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Model predictive control (MPC) is one of the most effective and well-known methods of advanced control technology, which is being used in more and more areas, such as building automation.
The concept behind it is to predict the future behaviour of a system to be controlled within a defined period of time. A control command is optimised in such a way that it minimises a cost function within certain limits. Accordingly, the control command is calculated by solving an optimisation problem for a finite horizon of the control loop in each sampling interval. The first section of the resulting optimal control command is then applied until the next sampling interval, while the horizon is shifted forwards and the entire process is repeated. [1] This abstract description is well illustrated by a standard scheme for closed-loop MPC control in building control, see Figure 1. White blocks represent actual functions of the MPC controller, grey blocks represent the digital model of the building and external weather forecasts.

Figure 1 Standard MPC structure in building control [2, p. 193]

Starting from the actual building (‘Building’), the building output vector 𝑦𝑘 (e.g. wall temperatures) is passed on to the ‘Estimator’ at time step 𝑘, taking into account the previous control variable 𝑢𝑘 and the influence of the weather and other disturbance variables 𝑑𝑘, whereby a state estimate 𝑥̂𝑘 of the room temperatures is created. The resulting output forms the starting states for the simulation and is fed into the digital model of the building together with the influence of estimated disturbance variables 𝑑̂𝑘 (in this case the weather forecasts). At this point, final state predictions are simulated for the time step 𝑥𝑘+1 using the digital building model. The ‘optimisation problem’ is then calculated using this status information and taking into account constraints for 𝑥𝑘 and 𝑢𝑘 and their target values. The aim of this is to minimise a cost function. This function relates to the course of the system over a certain time horizon 𝑁-1 and attempts to minimise deviations between the desired and actual behaviour as efficiently as possible. In this case, this would refer to deviations between the desired and simulated room temperatures. Based on this optimisation, the control variable 𝑢𝑘 is output, which can control heat flows, valve openings or pump outputs, for example, in order to ultimately guarantee the desired room temperatures in the building in the most efficient white way. Finally, the cycle starts again for the next time horizon. [2, S. 193]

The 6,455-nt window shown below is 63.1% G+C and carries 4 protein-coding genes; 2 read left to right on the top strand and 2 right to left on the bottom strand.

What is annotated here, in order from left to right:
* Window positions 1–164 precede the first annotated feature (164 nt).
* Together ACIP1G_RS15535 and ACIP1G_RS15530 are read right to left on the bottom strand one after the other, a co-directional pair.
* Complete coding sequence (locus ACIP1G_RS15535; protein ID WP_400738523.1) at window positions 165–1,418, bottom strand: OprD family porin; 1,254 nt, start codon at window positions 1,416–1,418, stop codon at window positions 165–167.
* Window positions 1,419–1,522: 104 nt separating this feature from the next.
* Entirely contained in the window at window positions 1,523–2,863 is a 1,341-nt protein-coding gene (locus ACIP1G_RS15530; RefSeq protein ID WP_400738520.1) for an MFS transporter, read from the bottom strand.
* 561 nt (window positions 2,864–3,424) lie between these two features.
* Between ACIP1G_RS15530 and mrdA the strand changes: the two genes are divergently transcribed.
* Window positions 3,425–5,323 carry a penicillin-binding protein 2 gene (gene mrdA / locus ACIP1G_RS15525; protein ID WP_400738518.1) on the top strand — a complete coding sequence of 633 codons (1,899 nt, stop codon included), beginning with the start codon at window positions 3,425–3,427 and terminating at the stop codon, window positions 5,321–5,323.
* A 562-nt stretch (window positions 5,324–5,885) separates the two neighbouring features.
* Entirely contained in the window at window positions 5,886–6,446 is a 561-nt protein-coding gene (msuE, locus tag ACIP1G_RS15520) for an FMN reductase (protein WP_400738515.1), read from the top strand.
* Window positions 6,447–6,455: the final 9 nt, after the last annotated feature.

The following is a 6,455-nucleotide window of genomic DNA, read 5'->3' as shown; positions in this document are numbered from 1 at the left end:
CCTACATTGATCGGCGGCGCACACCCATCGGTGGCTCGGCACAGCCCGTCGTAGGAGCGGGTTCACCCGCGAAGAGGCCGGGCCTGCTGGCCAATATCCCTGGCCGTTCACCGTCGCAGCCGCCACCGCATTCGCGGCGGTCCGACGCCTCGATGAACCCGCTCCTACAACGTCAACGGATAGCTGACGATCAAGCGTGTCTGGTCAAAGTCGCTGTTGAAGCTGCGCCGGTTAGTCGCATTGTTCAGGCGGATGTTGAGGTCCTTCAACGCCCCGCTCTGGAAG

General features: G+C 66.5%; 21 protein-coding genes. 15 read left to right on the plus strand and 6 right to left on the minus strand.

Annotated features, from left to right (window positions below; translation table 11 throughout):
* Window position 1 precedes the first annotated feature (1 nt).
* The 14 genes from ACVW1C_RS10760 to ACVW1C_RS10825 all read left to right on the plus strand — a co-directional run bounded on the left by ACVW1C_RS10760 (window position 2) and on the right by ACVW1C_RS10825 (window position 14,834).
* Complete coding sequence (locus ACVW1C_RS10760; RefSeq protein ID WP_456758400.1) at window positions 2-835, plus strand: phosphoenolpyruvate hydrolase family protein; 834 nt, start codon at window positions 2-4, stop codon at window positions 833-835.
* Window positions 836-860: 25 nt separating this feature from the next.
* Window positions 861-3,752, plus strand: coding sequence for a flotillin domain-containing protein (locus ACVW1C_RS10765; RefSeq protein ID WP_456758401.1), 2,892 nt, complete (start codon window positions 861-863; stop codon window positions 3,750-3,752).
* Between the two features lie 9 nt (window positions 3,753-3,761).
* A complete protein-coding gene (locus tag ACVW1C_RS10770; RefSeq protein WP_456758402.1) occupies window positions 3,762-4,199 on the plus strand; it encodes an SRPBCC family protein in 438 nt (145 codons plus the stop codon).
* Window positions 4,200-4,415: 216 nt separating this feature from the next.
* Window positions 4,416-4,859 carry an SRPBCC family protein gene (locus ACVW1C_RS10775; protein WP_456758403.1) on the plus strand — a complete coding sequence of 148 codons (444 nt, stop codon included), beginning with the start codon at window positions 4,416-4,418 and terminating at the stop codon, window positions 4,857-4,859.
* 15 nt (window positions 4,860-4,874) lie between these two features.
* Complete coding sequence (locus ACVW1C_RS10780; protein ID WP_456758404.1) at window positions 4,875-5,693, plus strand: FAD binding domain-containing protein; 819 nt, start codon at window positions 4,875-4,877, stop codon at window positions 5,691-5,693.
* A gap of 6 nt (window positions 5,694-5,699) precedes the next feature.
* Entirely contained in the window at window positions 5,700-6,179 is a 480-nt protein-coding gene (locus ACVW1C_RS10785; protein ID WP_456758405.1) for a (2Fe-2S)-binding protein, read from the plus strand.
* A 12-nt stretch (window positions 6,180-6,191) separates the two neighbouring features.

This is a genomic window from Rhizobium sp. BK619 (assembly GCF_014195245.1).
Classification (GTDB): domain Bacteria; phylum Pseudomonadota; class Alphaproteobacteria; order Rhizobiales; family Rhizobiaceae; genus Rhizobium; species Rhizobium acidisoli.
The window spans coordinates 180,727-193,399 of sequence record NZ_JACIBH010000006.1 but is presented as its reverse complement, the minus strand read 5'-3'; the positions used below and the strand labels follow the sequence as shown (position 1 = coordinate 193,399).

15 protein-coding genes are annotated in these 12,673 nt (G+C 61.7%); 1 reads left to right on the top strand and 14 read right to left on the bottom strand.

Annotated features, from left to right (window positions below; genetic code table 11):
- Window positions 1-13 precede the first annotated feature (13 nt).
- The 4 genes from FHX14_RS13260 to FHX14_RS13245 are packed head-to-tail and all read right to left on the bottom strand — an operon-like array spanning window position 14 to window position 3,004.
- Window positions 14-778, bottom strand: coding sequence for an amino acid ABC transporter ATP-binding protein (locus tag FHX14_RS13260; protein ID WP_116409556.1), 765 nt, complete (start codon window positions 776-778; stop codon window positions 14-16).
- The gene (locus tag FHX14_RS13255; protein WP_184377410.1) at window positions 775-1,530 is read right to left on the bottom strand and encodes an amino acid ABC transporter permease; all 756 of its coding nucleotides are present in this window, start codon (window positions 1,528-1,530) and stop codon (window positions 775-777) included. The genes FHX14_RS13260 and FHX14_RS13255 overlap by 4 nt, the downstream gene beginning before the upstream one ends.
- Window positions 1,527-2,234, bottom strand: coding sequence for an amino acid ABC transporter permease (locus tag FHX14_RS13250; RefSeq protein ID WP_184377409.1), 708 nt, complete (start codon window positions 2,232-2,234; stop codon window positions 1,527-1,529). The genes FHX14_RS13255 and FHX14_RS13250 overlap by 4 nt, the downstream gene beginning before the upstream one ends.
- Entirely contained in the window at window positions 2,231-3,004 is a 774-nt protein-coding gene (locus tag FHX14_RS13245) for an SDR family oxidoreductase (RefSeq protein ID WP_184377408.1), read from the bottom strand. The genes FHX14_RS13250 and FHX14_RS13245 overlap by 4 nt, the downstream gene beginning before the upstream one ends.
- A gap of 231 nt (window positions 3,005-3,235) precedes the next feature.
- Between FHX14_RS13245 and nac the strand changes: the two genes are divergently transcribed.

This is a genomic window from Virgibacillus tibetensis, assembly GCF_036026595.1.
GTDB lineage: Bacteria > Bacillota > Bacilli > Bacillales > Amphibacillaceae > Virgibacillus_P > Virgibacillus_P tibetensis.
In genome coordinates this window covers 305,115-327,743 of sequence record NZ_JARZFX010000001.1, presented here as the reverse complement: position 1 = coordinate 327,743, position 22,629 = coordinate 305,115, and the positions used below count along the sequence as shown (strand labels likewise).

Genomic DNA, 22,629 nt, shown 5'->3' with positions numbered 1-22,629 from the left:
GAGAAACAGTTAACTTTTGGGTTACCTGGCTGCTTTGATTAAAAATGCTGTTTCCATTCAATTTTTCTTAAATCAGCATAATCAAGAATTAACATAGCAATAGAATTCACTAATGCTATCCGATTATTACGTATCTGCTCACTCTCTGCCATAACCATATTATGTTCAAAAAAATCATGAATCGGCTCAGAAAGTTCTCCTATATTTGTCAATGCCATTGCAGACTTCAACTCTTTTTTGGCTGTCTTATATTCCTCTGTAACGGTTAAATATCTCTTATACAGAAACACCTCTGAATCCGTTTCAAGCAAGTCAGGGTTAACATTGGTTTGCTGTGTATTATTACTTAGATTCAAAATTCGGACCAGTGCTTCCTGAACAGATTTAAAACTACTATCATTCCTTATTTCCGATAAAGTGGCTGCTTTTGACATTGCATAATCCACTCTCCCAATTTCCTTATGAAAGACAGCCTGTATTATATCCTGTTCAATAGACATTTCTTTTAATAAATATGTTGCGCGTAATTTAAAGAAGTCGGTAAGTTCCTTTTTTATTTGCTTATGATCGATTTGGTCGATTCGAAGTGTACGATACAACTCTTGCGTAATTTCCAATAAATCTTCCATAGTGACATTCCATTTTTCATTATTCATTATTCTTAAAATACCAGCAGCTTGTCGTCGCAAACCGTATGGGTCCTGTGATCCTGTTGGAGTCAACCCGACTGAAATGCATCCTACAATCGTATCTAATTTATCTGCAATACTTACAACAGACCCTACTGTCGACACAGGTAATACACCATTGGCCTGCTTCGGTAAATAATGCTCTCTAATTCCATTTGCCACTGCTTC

In short, MPC controllers help to heat buildings as efficiently as possible and thus save energy and costs. As just described, this first requires the actual building, a digital twin of it and algorithms for optimisation. In practice, setting up and validating the digital building model is particularly time-consuming and costly. In addition, each MPC control system is customised to the respective building and is difficult to transfer to others without further ado. This is also one reason why this technology has so far only been used in large buildings such as office complexes and to some extent in industry, as the quantitative energy savings are worthwhile here. Use in private households would therefore be uneconomical due to the effort involved and without a standardised solution. Nevertheless, model predictive control is being intensively researched and further developed in the field of building technology, but also in countless other areas, and will certainly have a firm place in the future of control technology.

[1] Institute for Systems Theory and Automatic Control. “Model Predictive Control.” [Online]

[2] J. Drgoňa et al., “All you need to know about model predictive control for buildings,” Annual Reviews in Control, Jg. 50, S. 190–232, 2020. doi: 10.1016/j.arcontrol.2020.09.001. [Online]

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